Trump Impeachment, Continued

There are wonders if Pelosi really had 218 votes for impeachment – my guess is that she does; but that would probably entail about a dozen House Democrats walking the plank; ie, almost ensuring their defeat for re-election next year.

This whole thing is a set up, of course. Seems that someone in the Deep State altered the whistleblower rules about a month back to allow hearsay to be reported – used to be you had to have some direct knowledge of the event. If I were Trump, I’d order that no rule changes are valid unless he, personally, signs off on them. That aside, this is a crafted plan…but, to do what? I mean, of course the Democrats would love it if Trump’s support collapses and the GOP committed suicide by voting to remove him. But, so far there has been no drop in Trump’s support (even Nate Silver is saying that Trump is as popular as Obama at this point in his Presidency – and this, keep in mind, with relentlessly negative coverage rather than the daily MSM tongue bath that Obama got). The GOP is raking in money off the impeachment issue (last I checked, $15 million in the 72 hours after Pelosi’s announcement). Mitt is being Mitt, of course, and a few other wets in the GOP are making their high-minded statements, but there doesn’t appear to be any real crack in the ranks…so, what does this accomplish? Not sure.

And that’s before we get to some really cold, hard facts. From what I’ve read, I guess that a very large portion of Democrat voters – perhaps a majority – believe that if the House impeaches, Trump is removed. They are unaware of the whole Senate trial aspect of it. But that is what has to keep Democrat leaders up at night – a trial in the Senate means a trial conducted under whatever rules McConnell decides upon (and the Senate could just vote to dismiss the charges without a trial, guys). Anything that Trump and McConnell would like to be revealed would be – sure, the Chief Justice presides and, in theory (no one really knows), could make rulings from the bench on what is admissible…but the Senate can override the Justice by simple majority vote. In short, an actual trial would be a nightmare for the Democrats and while operating under McConnell’s rules, they’ll have the task of talking 23 Republican Senators into removing Trump – and that’s if all the Democrats stay on board (Manchin would be a likely “no”, absent rock-solid evidence, I think). It’s an insurmountable obstacle – and only real criminal activity and Trump dropping to an average of 30% in the polls would make it possible.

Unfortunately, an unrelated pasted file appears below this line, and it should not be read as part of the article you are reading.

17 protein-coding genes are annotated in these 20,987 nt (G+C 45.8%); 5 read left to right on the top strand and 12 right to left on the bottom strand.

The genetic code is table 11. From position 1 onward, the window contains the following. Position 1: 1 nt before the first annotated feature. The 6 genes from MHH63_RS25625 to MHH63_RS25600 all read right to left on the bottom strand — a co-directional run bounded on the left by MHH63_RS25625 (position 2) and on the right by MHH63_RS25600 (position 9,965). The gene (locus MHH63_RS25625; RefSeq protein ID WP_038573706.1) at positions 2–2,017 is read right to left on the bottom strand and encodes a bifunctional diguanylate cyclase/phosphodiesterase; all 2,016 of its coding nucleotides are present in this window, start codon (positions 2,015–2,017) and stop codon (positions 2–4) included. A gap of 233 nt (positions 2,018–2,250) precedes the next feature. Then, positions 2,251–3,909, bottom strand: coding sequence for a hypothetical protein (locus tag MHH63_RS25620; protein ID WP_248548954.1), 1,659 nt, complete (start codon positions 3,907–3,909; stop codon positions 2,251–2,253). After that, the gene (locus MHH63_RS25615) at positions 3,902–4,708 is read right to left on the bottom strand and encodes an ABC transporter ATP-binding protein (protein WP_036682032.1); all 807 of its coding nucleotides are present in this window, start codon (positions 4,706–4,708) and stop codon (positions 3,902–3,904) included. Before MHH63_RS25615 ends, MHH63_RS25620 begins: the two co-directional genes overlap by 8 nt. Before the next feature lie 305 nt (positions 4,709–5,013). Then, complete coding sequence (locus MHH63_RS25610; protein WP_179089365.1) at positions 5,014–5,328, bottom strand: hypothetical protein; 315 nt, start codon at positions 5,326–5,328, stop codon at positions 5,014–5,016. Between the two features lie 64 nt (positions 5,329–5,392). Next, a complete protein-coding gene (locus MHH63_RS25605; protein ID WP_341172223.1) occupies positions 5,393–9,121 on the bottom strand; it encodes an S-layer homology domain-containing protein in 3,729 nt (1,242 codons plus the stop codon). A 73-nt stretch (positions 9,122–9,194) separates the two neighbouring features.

It could be, of course, that they are just toying with this – willing to move if things go their way, but mostly just placating their base while hoping that something turns up to separate Trump from his supporters (that is what all of this has been about since Day One, by the way: the Democrats know that to win in 2020, they have to convince three or four million of Trump’s 2016 voters to abandon him…doesn’t matter how much they run up the score in CA and NY, if they can’t get back PA and MI, they’re toast…and they know it).

As for our side: don’t know about you guys, but I coldly furious about the whole thing. It is, now, only incidentally about Trump: this is a very large portion of people – including many in leadership – who are saying that I’m not allowed to participate in my own governance: that I’m not allowed to vote for someone disapproved of by the Ruling Class. I’ve come across some rather ardently anti-Trump people over the past three days who are now determined to vote Trump just on that principle: that we get to decide and what we decide is what will happen until we decide differently.

Mueller is a Coward

I watched Mueller’s statement today and I was nauseated. Here we have a guy who has spent his life in the top echelon of American law enforcement, and he’s a coward. A completely gutless man. A liar, too. He is simply, in my view, running scared – and on his way out the door, twitching down a chair in front of his pursuers.